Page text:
Then, he moved to the house in Navasota with me and made himself at home in the new leather couch. He covered every pillow and sham and blanket in layers of cat hair, and I decided I’d never have carpet in a house, just so that his cat hair would be easier to clean up.
Now I wish I had carpet in my bedrooms.
Then, he moved with us into the pied-a-terre in Piedmont. We made concessions and more concessions to make sure he and Penelope were comfortable in the space. We always made the moves as easy for them as possible.
I loved him.
Then, he moved out to our current place with us. The house where we’ll be forever. The house that our babies will come back to and know as HOME.
The evening we were due to leave for the hospital to be induced with Katie, Sugar decided to make a trip through her nursery. While in there, he peed all in her crib and all over the wall behind it.
To be fair, we’d only been in the house for two days at that point, and he wasn’t adjusted, and all of her stuff was brand new. He’d never been around any of it before. He was exploring and protecting and marking territory.
I was two weeks past due and 25 minutes from leaving for the hospital to have my first child, and I wasn’t done putting my make-up on, and now I had to clean and sanitize her room and crib and linens. I think I just sat there crying while Brady did all of the cleaning up.
Needless to say, Sugar and Penelope were relegated to the back screened porch that night forevermore.
As I crawled out of my post baby blues, I learned that he was becoming increasingly hard to keep on the back porch. He kept sneaking out into the backyard to sun in the grass. He was going back to his dairy barn roots, I guess.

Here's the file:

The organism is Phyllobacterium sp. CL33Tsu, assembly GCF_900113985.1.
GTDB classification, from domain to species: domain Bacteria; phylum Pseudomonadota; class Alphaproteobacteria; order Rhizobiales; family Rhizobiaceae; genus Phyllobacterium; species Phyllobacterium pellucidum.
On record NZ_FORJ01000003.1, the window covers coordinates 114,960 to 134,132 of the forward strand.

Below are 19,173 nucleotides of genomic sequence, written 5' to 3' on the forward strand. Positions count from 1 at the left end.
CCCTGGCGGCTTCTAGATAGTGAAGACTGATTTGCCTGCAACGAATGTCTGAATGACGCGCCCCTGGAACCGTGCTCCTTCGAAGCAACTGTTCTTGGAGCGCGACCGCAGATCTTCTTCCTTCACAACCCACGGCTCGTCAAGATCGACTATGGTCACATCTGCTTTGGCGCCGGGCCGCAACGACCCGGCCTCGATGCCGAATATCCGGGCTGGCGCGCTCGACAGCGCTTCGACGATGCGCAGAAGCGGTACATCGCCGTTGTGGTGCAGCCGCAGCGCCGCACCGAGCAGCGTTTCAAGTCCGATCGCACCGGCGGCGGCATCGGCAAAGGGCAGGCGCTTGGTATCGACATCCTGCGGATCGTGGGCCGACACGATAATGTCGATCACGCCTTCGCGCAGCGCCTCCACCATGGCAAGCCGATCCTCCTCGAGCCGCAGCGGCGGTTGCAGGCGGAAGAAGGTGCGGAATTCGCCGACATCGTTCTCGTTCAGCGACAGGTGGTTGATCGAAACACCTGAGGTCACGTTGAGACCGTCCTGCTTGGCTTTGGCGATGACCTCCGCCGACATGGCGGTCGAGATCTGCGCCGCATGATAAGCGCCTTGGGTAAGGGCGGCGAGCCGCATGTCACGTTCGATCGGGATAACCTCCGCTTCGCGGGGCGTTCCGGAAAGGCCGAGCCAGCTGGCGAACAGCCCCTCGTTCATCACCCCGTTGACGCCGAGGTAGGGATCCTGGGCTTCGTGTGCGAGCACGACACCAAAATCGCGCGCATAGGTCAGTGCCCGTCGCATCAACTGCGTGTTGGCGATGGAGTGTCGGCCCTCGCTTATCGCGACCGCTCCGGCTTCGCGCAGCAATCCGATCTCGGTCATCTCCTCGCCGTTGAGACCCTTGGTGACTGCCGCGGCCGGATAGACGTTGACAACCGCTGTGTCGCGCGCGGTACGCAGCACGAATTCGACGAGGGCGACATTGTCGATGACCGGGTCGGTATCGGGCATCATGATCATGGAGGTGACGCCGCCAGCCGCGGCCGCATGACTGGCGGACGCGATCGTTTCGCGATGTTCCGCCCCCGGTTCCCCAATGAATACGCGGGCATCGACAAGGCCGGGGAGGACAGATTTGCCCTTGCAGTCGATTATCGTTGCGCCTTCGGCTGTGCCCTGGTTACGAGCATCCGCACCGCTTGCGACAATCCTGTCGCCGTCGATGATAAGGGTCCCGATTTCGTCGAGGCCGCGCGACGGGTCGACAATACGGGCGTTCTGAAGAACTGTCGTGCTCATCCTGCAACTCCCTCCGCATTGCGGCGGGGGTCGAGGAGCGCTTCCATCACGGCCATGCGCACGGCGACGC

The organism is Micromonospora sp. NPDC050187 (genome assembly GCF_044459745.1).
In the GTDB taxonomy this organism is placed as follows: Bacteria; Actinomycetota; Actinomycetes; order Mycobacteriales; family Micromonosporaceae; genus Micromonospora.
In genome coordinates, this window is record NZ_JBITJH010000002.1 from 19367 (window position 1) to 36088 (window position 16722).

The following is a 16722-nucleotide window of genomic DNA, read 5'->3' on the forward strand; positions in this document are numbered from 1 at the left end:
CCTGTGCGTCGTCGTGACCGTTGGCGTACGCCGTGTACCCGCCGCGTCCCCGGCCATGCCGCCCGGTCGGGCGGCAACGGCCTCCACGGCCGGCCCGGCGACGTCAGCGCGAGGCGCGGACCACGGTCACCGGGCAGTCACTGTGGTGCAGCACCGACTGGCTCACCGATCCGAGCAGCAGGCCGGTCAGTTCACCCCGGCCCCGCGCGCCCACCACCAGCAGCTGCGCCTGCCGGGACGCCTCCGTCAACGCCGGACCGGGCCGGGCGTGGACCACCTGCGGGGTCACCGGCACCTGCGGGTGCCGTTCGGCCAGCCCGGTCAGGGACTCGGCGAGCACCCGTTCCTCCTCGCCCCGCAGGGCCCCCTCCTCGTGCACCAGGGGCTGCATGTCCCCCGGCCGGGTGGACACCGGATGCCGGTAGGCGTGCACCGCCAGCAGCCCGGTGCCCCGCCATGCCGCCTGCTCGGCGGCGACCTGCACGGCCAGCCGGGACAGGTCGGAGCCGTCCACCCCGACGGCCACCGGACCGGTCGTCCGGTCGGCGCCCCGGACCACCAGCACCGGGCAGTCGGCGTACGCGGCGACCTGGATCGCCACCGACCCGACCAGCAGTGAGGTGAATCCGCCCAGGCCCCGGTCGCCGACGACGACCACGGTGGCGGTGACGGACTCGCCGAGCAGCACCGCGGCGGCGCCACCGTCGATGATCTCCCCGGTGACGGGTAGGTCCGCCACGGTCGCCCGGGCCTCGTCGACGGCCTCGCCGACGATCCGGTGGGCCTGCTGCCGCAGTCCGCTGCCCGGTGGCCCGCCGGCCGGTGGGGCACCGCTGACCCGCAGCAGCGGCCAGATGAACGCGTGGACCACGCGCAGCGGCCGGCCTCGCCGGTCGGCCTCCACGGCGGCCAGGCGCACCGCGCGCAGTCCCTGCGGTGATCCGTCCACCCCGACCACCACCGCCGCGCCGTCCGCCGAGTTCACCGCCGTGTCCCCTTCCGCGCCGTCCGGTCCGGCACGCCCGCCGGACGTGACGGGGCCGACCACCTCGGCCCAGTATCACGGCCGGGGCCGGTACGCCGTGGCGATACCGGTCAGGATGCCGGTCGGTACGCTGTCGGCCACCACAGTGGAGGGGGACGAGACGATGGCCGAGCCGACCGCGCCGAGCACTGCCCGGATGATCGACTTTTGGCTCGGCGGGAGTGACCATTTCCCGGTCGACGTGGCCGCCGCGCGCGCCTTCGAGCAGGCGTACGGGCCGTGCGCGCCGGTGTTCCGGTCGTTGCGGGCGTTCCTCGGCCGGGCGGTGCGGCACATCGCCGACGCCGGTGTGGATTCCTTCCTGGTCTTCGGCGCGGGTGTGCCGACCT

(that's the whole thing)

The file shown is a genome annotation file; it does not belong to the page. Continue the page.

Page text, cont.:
So we stopped fighting him and let him out.
As Katie grew and spent more time outside, she loved following Sugar around and spotting him around the house and in the yard and in the barns and down the driveway. It was a game for us as we meandered and let her practice walking. Then, one day: “Brady, have you seen Sugar today?”
“No, I haven’t.”
Days passed. Brady searched the barns and the pastures and the creeks and the woods.
I didn’t put up any posters this time. I just sat on the back concrete steps and cried after bedtime in the dark. Beating myself up for not taking better care of him when the baby came. For not keeping better tabs on him every day. For us not getting into the house sooner, so that he could adapt better.
He had the softest fur. Everyone commented on it. He felt like a lucky rabbit’s foot. He liked to touch noses with you.
At first, Katie would ask in her baby voice: “Where is Suga?”
“He’s in Heaven, baby.”
So I sat on the back steps and cried and cried and felt so very, very bad. And then I got up and went inside to make sure I was around to hear if the baby cried.
And I still love him.